“Online short-form video is certainly where the advertising industry is headed,” adds Adrian Moxley, CMO and co-founder of WeSEE. “The captive prime-time audience is a dying thing with Video-On-Demand services like Netflix and brands can get significantly more bang for their buck through digital campaigns than more traditional TV or broadcast campaigns, as they’re only paying for clicks, views or engagement levels.”
He continues: “Using Instagram as part of an advertising or marketing campaigns would be a bold move; if a user got served an ad during a short 15-second video or content was heavily branded it is highly likely they would feel frustrated and stop using the service. However, what this can help advertisers and marketers with is understanding what a particular consumer is interested in by gathering data on what they’re viewing and sharing. This is keywords in visual form and as such extremely valuable.”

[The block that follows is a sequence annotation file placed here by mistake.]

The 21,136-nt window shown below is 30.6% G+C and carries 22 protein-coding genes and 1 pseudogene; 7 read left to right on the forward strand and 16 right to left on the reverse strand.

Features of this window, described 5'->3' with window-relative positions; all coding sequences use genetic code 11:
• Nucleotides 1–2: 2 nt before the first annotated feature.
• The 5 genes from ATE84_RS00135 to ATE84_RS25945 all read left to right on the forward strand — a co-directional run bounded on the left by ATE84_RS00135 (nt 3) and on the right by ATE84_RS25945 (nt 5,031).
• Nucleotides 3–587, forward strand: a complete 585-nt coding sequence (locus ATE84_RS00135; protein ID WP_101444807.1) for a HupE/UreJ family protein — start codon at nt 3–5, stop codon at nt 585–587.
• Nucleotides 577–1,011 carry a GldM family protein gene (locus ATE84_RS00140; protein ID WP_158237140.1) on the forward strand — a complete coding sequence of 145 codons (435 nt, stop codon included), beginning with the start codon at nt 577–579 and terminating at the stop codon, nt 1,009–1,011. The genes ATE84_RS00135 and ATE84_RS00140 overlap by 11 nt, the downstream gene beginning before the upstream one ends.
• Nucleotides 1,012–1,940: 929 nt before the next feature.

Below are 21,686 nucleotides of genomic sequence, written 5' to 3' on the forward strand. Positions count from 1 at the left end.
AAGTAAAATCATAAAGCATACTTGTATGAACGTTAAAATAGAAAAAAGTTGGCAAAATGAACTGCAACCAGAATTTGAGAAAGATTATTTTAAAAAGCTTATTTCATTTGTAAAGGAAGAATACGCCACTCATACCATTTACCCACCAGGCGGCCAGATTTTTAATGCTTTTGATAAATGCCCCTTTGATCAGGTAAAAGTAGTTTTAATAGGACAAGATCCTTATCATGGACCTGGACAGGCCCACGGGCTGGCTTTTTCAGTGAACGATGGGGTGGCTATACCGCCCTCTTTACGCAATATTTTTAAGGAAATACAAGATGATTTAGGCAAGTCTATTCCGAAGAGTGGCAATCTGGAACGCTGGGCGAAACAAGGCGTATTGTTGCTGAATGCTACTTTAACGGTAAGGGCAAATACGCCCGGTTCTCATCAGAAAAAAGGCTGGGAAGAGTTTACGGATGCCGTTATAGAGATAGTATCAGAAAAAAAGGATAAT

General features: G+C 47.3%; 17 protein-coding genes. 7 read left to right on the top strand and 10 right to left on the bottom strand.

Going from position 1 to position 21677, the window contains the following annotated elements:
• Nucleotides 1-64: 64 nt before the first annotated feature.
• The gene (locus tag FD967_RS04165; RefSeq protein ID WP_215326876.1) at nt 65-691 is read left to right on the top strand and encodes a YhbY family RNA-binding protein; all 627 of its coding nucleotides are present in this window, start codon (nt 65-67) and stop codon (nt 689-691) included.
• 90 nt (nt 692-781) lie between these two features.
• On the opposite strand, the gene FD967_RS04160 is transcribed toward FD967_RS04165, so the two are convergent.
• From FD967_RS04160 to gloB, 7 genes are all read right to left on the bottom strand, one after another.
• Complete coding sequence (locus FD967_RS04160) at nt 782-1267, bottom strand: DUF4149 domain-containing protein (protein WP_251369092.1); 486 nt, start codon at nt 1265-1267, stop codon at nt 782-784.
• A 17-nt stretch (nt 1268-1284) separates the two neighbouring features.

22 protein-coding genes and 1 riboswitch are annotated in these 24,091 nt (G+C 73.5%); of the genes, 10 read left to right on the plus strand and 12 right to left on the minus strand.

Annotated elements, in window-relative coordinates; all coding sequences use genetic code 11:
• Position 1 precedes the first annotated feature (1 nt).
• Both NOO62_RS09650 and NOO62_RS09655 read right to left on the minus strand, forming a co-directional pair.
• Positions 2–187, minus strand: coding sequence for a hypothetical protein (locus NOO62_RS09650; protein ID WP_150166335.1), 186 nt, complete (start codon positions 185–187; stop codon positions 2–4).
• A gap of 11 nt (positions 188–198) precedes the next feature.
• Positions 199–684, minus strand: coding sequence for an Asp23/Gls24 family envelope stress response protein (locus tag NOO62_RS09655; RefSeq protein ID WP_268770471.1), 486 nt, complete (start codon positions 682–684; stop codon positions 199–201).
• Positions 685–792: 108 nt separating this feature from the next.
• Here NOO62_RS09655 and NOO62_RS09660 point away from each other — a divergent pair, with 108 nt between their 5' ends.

Short attention spans
Colin Grieves, general manager of Alchemy social & digital advertising services at Experian Marketing Services, believes that the advertising potential of Instagram Video will have been a major consideration by Facebook.
“From an advertising perspective, despite the meteoric rise of digital advertising, it is still dwarfed by TV advertising in terms of spend. All of the large internet companies, and particularly Facebook, have been looking for ways to unlock those TV budgets. This is evident through projects such as Apple TV, YouTube and Xbox, through to the announcement of video on Instagram.
“Facebook has long targeted an environment where content was almost indistinguishable from advertising and this announcement is at least partially driven by that vision. Users’ attention spans are shorter online than when watching TV and you could argue that Twitter's Vine, with its six second video length, provides a better user experience with short focused clips. However, advertisers will want more time to deliver their message. Facebook has chosen 15 second slots which it believes, while half the length of a traditional TV slot, will best balance the needs of users and advertisers.